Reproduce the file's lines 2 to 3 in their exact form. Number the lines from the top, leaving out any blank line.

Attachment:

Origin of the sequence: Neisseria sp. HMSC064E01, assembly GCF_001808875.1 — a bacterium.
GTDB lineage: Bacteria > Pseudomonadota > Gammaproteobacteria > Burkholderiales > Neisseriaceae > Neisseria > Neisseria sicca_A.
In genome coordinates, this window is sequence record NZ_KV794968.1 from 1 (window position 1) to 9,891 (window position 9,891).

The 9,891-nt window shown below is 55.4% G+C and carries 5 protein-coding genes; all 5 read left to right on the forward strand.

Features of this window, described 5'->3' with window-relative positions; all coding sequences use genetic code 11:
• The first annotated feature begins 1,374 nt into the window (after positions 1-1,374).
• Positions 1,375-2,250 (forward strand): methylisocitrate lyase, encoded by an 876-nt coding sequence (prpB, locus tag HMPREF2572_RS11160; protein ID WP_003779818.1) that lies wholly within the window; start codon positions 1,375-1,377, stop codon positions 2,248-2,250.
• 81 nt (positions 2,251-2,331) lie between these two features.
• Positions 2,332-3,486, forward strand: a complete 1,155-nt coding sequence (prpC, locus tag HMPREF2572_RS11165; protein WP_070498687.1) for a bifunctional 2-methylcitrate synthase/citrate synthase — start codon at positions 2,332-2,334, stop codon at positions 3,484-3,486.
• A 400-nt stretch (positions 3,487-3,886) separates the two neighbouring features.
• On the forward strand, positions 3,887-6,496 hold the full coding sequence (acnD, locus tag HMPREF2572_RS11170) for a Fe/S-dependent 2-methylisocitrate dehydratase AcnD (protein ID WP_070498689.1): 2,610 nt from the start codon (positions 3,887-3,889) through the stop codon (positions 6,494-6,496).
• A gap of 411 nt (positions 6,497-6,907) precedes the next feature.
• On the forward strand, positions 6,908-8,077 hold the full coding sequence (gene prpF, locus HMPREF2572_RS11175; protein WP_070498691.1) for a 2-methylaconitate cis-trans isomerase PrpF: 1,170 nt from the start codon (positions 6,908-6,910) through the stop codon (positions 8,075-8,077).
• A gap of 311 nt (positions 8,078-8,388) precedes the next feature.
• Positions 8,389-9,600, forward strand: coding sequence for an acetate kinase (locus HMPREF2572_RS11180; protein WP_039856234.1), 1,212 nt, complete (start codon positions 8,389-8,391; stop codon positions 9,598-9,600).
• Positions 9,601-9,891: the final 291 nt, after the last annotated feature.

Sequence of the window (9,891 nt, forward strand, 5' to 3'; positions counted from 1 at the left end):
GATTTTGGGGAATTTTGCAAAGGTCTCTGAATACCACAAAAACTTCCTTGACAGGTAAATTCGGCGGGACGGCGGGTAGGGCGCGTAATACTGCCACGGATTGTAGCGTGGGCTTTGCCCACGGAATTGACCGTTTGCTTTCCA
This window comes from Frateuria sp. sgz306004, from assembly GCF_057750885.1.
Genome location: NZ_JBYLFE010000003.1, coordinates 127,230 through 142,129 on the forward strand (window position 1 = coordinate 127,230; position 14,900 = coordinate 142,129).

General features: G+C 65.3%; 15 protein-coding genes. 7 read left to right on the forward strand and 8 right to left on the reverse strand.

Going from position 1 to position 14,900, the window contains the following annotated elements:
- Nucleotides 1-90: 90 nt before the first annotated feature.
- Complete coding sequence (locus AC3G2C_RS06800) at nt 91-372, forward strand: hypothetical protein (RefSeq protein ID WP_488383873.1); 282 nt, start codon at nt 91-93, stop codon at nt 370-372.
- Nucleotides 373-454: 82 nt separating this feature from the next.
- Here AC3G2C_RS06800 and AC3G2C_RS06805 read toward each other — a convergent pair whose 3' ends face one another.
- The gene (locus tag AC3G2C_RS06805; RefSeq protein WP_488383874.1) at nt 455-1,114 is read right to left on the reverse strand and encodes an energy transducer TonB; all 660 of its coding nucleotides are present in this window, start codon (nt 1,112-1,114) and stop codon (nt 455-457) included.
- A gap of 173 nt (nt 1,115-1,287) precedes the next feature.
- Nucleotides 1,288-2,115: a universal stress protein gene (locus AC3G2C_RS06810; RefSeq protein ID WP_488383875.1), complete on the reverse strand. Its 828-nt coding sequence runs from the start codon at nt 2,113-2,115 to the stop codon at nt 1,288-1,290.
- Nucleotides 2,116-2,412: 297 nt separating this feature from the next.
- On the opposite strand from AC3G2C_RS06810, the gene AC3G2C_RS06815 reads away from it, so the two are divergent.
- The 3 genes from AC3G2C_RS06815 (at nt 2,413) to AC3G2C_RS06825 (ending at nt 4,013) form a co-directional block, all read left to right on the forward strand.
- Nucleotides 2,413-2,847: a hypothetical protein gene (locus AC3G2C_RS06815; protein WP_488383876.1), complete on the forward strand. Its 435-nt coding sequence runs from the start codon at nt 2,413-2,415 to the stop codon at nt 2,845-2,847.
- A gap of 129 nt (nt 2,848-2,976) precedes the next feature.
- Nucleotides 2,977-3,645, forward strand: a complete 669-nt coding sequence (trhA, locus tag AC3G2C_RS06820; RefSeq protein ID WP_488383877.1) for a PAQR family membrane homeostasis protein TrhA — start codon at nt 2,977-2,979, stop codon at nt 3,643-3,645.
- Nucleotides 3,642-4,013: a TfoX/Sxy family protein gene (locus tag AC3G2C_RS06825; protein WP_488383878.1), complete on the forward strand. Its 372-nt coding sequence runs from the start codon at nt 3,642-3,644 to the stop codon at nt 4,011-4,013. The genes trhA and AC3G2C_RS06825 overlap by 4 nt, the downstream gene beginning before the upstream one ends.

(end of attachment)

GTDB lineage: Bacteria > Pseudomonadota > Gammaproteobacteria > Burkholderiales > Neisseriaceae > Neisseria > Neisseria sicca_A.
In genome coordinates, this window is sequence record NZ_KV794968.1 from 1 (window position 1) to 9,891 (window position 9,891).